The physics law that will help you better understand your organization and make it thrive

My interview with Duke University Professor, physicist, engineer, author and multiple awards winner Adrian Bejan.

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August 5, 2021

I’ve never been a huge fan of boundaries and how they divide things that should be connected, into separate entities (Yes, obviously, some boundaries are useful, but many of them are obstacles). It’s why I have always been intrigued by solutions and concepts that unite the arts, math, business, physics, etc. Traditionally, those disciplines tend to be regarded as completely different, but the truth is that they are all examining the same: human nature and its context.

A great example of this type of converged, boundaryless thinking is David Christian and his concept of Big History. I had the luck of interviewing him for our nexxworks Innovation Talks, if you’d like to hear more:

But perhaps one of the best illustrations of cross-discipline notions, is Duke University Professor, author and multiple awards winner Adrian Bejan’s constructal law:

“For a finite-size system to persist in time (to live), it must evolve in such a way that it provides easier access to the imposed currents that flow through it.”

The constructal law might seem abstract at first, if you lack some context. But it explains the evolution of any type of system: from rivers and lightning bolts to trees, veins, streets, animals, technology, knowledge, language, culture, organizations and even innovation. It’s a beautiful law that governs life (and non-life) and can help us understand, and even predict many of the challenges of organizations and innovation.

The value of freedom

Adrian Bejan is perhaps one of the most original minds I’ve ever had the honor of interviewing. On top of everything else, he also made me realize that scientific work is irrevocably interlaced with the life of those who perform it. Or as he himself put it: “all research is autobiographical”. Adrian grew up in the harsh and unforgiving Romanian regime that was lead by the communist dictator Nicolae Ceaușescu. And so it is perhaps not surprising that his law is an ode to freedom, flow and greater access. Things which were very scarce in communist Romania. Only the (once) unfree and suppressed understand the true value of freedom and the danger of stifling boundaries.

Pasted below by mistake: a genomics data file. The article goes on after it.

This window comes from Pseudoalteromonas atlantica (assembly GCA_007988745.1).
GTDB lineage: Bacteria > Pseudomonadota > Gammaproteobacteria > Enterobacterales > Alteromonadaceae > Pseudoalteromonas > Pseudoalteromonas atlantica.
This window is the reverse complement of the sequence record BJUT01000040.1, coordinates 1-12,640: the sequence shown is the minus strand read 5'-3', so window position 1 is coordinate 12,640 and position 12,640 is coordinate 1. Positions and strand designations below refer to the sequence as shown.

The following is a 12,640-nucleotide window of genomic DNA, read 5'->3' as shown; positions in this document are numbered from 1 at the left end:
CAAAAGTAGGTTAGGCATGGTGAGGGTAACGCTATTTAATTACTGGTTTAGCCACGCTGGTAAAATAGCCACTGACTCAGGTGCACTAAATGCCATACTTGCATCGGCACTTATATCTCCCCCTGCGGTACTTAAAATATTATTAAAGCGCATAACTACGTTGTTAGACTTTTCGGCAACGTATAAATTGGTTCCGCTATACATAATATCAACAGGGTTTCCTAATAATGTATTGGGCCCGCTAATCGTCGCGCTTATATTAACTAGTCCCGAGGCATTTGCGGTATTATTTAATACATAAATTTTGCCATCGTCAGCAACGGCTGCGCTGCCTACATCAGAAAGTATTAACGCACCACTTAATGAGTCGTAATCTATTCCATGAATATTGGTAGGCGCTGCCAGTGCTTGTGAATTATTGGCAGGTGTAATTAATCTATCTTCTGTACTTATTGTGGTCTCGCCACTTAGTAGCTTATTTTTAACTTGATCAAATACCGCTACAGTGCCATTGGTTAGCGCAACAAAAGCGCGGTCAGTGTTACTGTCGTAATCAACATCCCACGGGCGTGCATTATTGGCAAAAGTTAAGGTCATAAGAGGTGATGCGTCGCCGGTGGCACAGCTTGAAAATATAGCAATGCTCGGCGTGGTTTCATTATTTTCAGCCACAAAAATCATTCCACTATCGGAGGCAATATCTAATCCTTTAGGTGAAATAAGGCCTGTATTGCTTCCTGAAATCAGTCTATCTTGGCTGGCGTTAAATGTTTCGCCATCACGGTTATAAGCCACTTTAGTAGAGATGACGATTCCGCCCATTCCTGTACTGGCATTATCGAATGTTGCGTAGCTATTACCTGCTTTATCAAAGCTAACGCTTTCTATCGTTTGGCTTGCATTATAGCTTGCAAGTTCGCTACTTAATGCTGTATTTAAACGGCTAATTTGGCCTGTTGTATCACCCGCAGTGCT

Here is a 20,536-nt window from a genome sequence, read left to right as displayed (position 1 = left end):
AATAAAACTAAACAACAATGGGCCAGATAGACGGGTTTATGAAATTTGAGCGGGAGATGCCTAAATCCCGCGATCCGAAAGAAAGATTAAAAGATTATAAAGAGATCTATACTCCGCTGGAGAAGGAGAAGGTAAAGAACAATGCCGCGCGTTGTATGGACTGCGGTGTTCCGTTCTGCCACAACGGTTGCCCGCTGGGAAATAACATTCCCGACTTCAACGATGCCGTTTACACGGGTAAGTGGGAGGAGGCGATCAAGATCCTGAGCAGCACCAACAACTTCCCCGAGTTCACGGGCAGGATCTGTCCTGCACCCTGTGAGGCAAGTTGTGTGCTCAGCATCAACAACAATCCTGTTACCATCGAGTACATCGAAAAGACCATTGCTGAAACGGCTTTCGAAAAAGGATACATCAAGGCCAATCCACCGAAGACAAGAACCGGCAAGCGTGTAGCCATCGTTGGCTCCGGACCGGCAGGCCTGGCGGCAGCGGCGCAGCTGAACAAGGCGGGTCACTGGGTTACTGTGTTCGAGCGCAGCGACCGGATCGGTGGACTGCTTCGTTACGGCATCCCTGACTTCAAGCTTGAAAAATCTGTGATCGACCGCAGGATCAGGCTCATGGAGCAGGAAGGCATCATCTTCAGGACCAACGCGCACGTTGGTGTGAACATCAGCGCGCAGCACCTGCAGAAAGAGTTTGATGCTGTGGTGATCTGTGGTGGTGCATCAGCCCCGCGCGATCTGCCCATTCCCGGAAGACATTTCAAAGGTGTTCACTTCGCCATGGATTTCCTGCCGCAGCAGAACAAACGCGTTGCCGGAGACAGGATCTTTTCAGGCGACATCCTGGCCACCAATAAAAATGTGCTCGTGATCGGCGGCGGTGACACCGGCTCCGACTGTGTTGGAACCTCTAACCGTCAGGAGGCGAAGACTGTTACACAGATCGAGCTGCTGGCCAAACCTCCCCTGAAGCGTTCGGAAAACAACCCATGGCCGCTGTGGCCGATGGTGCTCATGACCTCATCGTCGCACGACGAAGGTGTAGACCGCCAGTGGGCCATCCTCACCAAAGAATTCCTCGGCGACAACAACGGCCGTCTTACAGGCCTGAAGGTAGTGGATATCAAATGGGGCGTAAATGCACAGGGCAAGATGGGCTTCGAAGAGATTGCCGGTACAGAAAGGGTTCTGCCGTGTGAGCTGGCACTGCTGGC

But back to the constructal law. It’s a non-denominational law of physics that builds further on top of the laws of thermodynamics (a discipline in which Adrian is specialized) and it accounts for the phenomenon of evolution of form or design throughout nature, in flow systems that can be both inanimate or animate. I love the fact that he sees connections everywhere, between the scientific disciplines - it’s why he’s such a fan of the renaissance man concept - but also between the flow systems themselves: “nothing operates in isolation; every flow system is part of a bigger flow system, shaped by and in service to the world around it” (Design in nature).

Adrian formulated his law because he felt that that evolutionary design - which happens naturally - was not covered in what he calls the “book of physics”.

Always evolving towards greater access

So what’s the law really about? Simply put, the urge of any flow system – which is any moving or ‘living’ system – is to flow more easily, to liberate the flow because that is how it stays ‘alive’. Its natural configuration has freedom to change. It always evolves in the direction toward greater access for what flows, resulting in easier and farther spreading. This could be the flow of heat, of a fluid or even that of a pedestrian crowd in a city. Or society and all its features: economics, communications and education.

The movement or evolution in a flow system can sometimes be incredibly slow, like in the case of rivers changing their course or roads and subways that transform or regimes that restrict access and freedom that will eventually end one way or another. But in spite of its possible slowness, the dynamic of facilitating the flow will always surface. Or as Adrian put it: “even the beaten path never stays the same”.

Invest in opening up the flow

So what can we learn from Adrian’s constructal law when it comes to business? Adrian advises company decision makers to invest as much as possible in opening up the flow inside and outside their own flow system, the organisation. According to him, this can be done in two ways: through people and through technology.

People, first. Adrian explained that CEOs need to attract the type of individuals who excel at opening up the flow and providing greater access: those individuals to whom new ideas occur and who have a talent for figuring out how to guide channels into flowing more easily. “Oddballs” who are not afraid to say the unthinkable and question the CEO, who – herself or himself – also needs to keep questioning the status quo, by the way. Examples could be to invest in a Head of HR who understands when to transfer which people to which department. Or in a CMO who knows how to create greater access to his company’s blog, podcast and all types of existing content. Or in a boundary spanner, the type of people who act on the peripheries of companies and are great at networking, because they know how to connect the different departments of an organization, as well as create useful outside partnerships.